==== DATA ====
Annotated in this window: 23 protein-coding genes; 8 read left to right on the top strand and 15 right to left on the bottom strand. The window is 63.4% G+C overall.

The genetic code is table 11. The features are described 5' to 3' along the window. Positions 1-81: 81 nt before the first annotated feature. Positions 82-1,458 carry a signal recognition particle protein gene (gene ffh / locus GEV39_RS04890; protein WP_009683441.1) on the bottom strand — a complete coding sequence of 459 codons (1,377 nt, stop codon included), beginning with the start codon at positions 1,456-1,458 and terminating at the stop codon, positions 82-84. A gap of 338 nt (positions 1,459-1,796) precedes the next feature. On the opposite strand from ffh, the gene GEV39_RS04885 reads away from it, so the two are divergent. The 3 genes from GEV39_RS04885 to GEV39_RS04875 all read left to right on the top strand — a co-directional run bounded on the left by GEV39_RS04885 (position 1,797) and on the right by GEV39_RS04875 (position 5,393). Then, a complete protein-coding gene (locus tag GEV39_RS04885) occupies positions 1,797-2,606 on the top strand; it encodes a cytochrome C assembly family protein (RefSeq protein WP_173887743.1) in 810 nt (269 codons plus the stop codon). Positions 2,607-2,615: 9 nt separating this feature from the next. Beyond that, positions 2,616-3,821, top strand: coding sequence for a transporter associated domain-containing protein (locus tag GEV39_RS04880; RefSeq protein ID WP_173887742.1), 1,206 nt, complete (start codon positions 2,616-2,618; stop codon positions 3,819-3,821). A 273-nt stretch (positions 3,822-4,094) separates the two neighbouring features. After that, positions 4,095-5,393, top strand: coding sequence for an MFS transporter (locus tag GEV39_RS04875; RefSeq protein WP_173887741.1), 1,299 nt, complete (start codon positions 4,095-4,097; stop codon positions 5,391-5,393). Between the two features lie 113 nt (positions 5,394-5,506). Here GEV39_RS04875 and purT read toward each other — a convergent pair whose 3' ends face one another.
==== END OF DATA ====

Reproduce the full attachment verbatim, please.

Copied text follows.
Annotated in this window: 23 protein-coding genes; 8 read left to right on the top strand and 15 right to left on the bottom strand. The window is 63.4% G+C overall.

The genetic code is table 11. The features are described 5' to 3' along the window. Positions 1-81: 81 nt before the first annotated feature. Positions 82-1,458 carry a signal recognition particle protein gene (gene ffh / locus GEV39_RS04890; protein WP_009683441.1) on the bottom strand — a complete coding sequence of 459 codons (1,377 nt, stop codon included), beginning with the start codon at positions 1,456-1,458 and terminating at the stop codon, positions 82-84. A gap of 338 nt (positions 1,459-1,796) precedes the next feature. On the opposite strand from ffh, the gene GEV39_RS04885 reads away from it, so the two are divergent. The 3 genes from GEV39_RS04885 to GEV39_RS04875 all read left to right on the top strand — a co-directional run bounded on the left by GEV39_RS04885 (position 1,797) and on the right by GEV39_RS04875 (position 5,393). Then, a complete protein-coding gene (locus tag GEV39_RS04885) occupies positions 1,797-2,606 on the top strand; it encodes a cytochrome C assembly family protein (RefSeq protein WP_173887743.1) in 810 nt (269 codons plus the stop codon). Positions 2,607-2,615: 9 nt separating this feature from the next. Beyond that, positions 2,616-3,821, top strand: coding sequence for a transporter associated domain-containing protein (locus tag GEV39_RS04880; RefSeq protein ID WP_173887742.1), 1,206 nt, complete (start codon positions 2,616-2,618; stop codon positions 3,819-3,821). A 273-nt stretch (positions 3,822-4,094) separates the two neighbouring features. After that, positions 4,095-5,393, top strand: coding sequence for an MFS transporter (locus tag GEV39_RS04875; RefSeq protein WP_173887741.1), 1,299 nt, complete (start codon positions 4,095-4,097; stop codon positions 5,391-5,393). Between the two features lie 113 nt (positions 5,394-5,506). Here GEV39_RS04875 and purT read toward each other — a convergent pair whose 3' ends face one another.